• Proportion of women in each randomized arm who have one or more new NVP resistance mutations as identified by consensus sequencing or oligonucleotide ligation assay (OLA) in plasma at Days 10, 21, or 30 or Weeks 5, 6, or 8 postpartum
  • proportion of women in the historical control group and each randomized arm who have one or more new NVP resistance mutations as identified by consensus sequencing or OLA in plasma at Day 10 or Week 6 postpartum
  • pharmacokinetic parameters as described in the Pharmacology Plan as specified by the protocol
Complete list of historical versions of study NCT00109590 on ClinicalTrials.gov Archive Site
  • The Proportion of Women in Each Randomized Arm Who Have One or More New NVP Resistance Mutations for the Subgroup of Women With Plasma HIV RNA >= 500 Copies/ml At Entry [ Time Frame: at Day 10 or Week 6 postpartum. ] [ Designated as safety issue: No ]
    The incidence of new NVP resistance mutations at day 10 or week 6 postpartum in each randomized arm. Samples with viral load <500 copies/mL were considered free of mutations. If a resistance result was missing for reasons other than VL <500 copies/ml it was conservatively imputed as resistant in the primary analysis.
  • The Proportion of Women With Any New ZDV, ddI, or LPV/r Resistance Mutations. [ Time Frame: At Week 5 postpartum (ZDV) and at the first timepoint with viral load >=500 copies/ml after treatment discontinuation (ddI and LPV/r). ] [ Designated as safety issue: No ]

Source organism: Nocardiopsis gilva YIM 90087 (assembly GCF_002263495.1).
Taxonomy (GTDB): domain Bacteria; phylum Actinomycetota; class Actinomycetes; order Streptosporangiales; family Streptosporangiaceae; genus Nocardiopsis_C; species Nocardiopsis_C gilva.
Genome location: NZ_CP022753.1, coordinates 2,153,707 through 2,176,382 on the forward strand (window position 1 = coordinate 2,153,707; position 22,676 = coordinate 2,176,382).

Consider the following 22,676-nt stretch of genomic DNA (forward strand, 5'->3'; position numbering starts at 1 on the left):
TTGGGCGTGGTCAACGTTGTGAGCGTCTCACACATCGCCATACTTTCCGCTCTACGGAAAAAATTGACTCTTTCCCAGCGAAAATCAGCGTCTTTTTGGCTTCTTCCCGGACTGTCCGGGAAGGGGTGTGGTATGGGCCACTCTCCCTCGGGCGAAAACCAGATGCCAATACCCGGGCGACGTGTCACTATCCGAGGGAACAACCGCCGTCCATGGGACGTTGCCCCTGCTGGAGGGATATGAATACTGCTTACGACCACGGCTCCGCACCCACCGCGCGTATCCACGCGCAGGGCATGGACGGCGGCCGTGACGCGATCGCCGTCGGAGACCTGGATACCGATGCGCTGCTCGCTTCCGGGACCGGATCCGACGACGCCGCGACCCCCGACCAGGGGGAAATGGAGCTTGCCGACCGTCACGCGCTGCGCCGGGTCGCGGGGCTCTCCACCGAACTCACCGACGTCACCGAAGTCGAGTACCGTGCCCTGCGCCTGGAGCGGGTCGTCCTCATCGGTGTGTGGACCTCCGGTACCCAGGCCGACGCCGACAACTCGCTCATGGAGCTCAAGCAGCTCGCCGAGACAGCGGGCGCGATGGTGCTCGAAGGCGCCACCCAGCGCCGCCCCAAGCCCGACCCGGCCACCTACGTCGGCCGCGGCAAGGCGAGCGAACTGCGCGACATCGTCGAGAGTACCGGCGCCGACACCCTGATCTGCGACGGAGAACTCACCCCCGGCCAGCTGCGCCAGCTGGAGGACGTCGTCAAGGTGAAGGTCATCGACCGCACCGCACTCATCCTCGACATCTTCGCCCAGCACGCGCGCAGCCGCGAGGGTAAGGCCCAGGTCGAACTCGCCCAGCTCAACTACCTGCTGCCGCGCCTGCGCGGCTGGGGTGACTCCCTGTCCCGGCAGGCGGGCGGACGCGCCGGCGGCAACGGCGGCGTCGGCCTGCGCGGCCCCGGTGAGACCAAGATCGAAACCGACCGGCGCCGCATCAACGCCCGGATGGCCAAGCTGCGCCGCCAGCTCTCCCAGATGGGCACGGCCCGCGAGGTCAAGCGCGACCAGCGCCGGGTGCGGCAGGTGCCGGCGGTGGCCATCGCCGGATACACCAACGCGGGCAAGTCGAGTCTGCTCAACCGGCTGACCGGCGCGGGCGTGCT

• Number of Women With Grade >=3 Events After Start of Study Treatment [ Time Frame: After start of study Treatment (postpartum) ] [ Designated as safety issue: Yes ]

    Adverse events were graded using the Division of AIDS (DAIDS) Table for Grading

    > the Severity of Adult and Pediatric Adverse Events (December 2004). All grade 3 and higher signs, symptoms, and laboratory toxicities (and events of any grade that led to a change in study treatment) were included.

  • Proportion of Women With New NVP Resistance Mutation Within 8 Weeks Postpartum Who Had a NVP Resistance Mutation Detected at 72 Weeks Postpartum. [ Time Frame: within 72 weeks postpartum ] [ Designated as safety issue: No ]
    Resistance mutations as identified by OLA in plasma samples or PBMC at 72 weeks postpartum amongst women who had new NVP resistance mutations within 8 weeks postpatrum. These results were based on the 13 women who developed a new NVP resistance mutation in the first 8 weeks postpartum. For the primary outcome measure 1, one particpant in arm A was unavailable for follow-up after week 5 and was conservatively imputed to have developed resistance mutation.
  • Resistance Mutations in HIV Infected Infants [ Time Frame: 24 weeks postpartum ] [ Designated as safety issue: No ]
    Resistance mutations as identified by consensus sequencing or OLA
  • Median Viral Load (log10 Copies/ml) at 24 Weeks Postpartum in Women [ Time Frame: at 24 weeks postpartum ] [ Designated as safety issue: No ]
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Reducing the Incidence of Nevirapine Resistance Mutations in Pregnant HIV Infected Women Who Receive Anti-HIV Drugs Prior to and After Giving Birth
Phase II Study of the Pharmacokinetics of Nevirapine and the Incidence of Nevirapine Resistance Mutations in HIV-Infected Women Receiving a Single Intrapartum Dose of Nevirapine With the Concomitant Administration of Zidovudine/Didanosine or Zidovudine/Didanosine/Lopinavir/Ritonavir

The purpose of this study is to determine which of 3 different anti-HIV drug regimens given to HIV infected pregnant women during and after their pregnancies is most effective in reducing the incidence of nevirapine (NVP) resistance mutations. Blood levels of NVP and lopinavir/ritonavir (LPV/r) will also be studied.